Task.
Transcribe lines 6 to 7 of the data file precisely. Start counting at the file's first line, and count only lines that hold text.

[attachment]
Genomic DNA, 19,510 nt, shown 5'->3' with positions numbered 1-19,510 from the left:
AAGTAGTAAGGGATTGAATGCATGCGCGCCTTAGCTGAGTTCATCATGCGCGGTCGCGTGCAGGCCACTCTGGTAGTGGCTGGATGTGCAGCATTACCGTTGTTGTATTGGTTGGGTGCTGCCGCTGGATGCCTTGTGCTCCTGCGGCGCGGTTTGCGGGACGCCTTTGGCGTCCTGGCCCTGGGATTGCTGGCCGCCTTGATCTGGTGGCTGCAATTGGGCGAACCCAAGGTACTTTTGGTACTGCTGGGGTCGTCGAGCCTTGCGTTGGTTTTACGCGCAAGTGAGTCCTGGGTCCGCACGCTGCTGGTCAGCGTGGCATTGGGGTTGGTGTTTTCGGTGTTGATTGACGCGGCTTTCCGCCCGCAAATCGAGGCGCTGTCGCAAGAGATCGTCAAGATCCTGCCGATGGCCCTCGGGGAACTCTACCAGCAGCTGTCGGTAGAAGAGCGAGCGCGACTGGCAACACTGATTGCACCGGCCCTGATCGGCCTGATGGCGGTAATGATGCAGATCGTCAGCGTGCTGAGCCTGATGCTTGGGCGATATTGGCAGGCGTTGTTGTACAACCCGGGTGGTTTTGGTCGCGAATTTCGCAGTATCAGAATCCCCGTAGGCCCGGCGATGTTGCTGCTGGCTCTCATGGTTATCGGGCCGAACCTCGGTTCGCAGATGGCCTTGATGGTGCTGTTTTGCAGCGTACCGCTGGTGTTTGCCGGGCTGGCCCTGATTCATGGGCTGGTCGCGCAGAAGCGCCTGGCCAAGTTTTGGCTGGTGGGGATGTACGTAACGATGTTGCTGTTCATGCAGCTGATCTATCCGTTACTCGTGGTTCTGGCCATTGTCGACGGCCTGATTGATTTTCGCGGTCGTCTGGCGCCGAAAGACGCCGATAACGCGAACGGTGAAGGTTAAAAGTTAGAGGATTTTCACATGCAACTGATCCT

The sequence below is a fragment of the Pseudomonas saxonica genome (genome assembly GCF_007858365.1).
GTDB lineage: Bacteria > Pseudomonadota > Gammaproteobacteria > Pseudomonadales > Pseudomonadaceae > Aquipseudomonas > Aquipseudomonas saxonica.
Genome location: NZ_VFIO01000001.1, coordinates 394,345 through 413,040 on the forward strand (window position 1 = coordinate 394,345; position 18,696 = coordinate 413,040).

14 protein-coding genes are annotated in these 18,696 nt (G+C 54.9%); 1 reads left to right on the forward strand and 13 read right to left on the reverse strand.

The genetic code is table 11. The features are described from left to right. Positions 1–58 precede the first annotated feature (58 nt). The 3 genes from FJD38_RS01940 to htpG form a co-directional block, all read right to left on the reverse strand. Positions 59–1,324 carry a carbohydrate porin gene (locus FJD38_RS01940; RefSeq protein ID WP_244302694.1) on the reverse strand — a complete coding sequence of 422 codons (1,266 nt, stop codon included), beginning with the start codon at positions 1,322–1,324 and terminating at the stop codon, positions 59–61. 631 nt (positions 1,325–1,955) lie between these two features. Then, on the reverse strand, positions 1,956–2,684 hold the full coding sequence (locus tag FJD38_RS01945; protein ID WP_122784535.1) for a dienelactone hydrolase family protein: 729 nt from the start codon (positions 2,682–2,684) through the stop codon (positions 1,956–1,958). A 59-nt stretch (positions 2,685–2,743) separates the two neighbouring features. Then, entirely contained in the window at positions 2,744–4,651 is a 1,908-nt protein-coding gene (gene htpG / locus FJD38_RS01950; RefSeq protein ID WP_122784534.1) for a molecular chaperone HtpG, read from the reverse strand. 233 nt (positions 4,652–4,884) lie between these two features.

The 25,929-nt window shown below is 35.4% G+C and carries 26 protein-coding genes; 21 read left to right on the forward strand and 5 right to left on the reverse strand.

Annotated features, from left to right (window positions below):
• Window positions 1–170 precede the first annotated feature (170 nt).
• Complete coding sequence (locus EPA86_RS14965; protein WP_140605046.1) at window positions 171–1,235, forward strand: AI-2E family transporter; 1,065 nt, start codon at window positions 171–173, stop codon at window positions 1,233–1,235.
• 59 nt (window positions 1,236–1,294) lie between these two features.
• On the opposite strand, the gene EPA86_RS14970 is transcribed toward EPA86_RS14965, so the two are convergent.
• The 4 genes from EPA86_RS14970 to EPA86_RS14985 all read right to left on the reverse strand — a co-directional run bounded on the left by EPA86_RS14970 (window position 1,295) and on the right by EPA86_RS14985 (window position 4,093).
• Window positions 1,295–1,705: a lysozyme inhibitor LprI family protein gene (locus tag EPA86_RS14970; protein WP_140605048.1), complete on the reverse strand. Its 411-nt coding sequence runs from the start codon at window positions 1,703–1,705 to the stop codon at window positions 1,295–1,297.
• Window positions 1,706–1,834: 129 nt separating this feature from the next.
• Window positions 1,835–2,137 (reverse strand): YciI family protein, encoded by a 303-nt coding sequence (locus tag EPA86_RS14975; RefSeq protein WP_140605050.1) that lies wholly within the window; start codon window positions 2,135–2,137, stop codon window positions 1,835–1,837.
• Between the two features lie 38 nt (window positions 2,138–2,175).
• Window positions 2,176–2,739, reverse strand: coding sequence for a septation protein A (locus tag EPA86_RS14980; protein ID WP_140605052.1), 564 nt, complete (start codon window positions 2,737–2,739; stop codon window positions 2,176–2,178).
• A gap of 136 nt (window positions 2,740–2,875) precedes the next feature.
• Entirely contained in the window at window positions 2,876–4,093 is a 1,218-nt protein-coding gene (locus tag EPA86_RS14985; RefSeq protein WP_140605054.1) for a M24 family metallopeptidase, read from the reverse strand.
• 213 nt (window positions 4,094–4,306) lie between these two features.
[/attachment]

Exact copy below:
14 protein-coding genes are annotated in these 18,696 nt (G+C 54.9%); 1 reads left to right on the forward strand and 13 read right to left on the reverse strand.

The genetic code is table 11. The features are described from left to right. Positions 1–58 precede the first annotated feature (58 nt). The 3 genes from FJD38_RS01940 to htpG form a co-directional block, all read right to left on the reverse strand. Positions 59–1,324 carry a carbohydrate porin gene (locus FJD38_RS01940; RefSeq protein ID WP_244302694.1) on the reverse strand — a complete coding sequence of 422 codons (1,266 nt, stop codon included), beginning with the start codon at positions 1,322–1,324 and terminating at the stop codon, positions 59–61. 631 nt (positions 1,325–1,955) lie between these two features. Then, on the reverse strand, positions 1,956–2,684 hold the full coding sequence (locus tag FJD38_RS01945; protein ID WP_122784535.1) for a dienelactone hydrolase family protein: 729 nt from the start codon (positions 2,682–2,684) through the stop codon (positions 1,956–1,958). A 59-nt stretch (positions 2,685–2,743) separates the two neighbouring features. Then, entirely contained in the window at positions 2,744–4,651 is a 1,908-nt protein-coding gene (gene htpG / locus FJD38_RS01950; RefSeq protein ID WP_122784534.1) for a molecular chaperone HtpG, read from the reverse strand. 233 nt (positions 4,652–4,884) lie between these two features.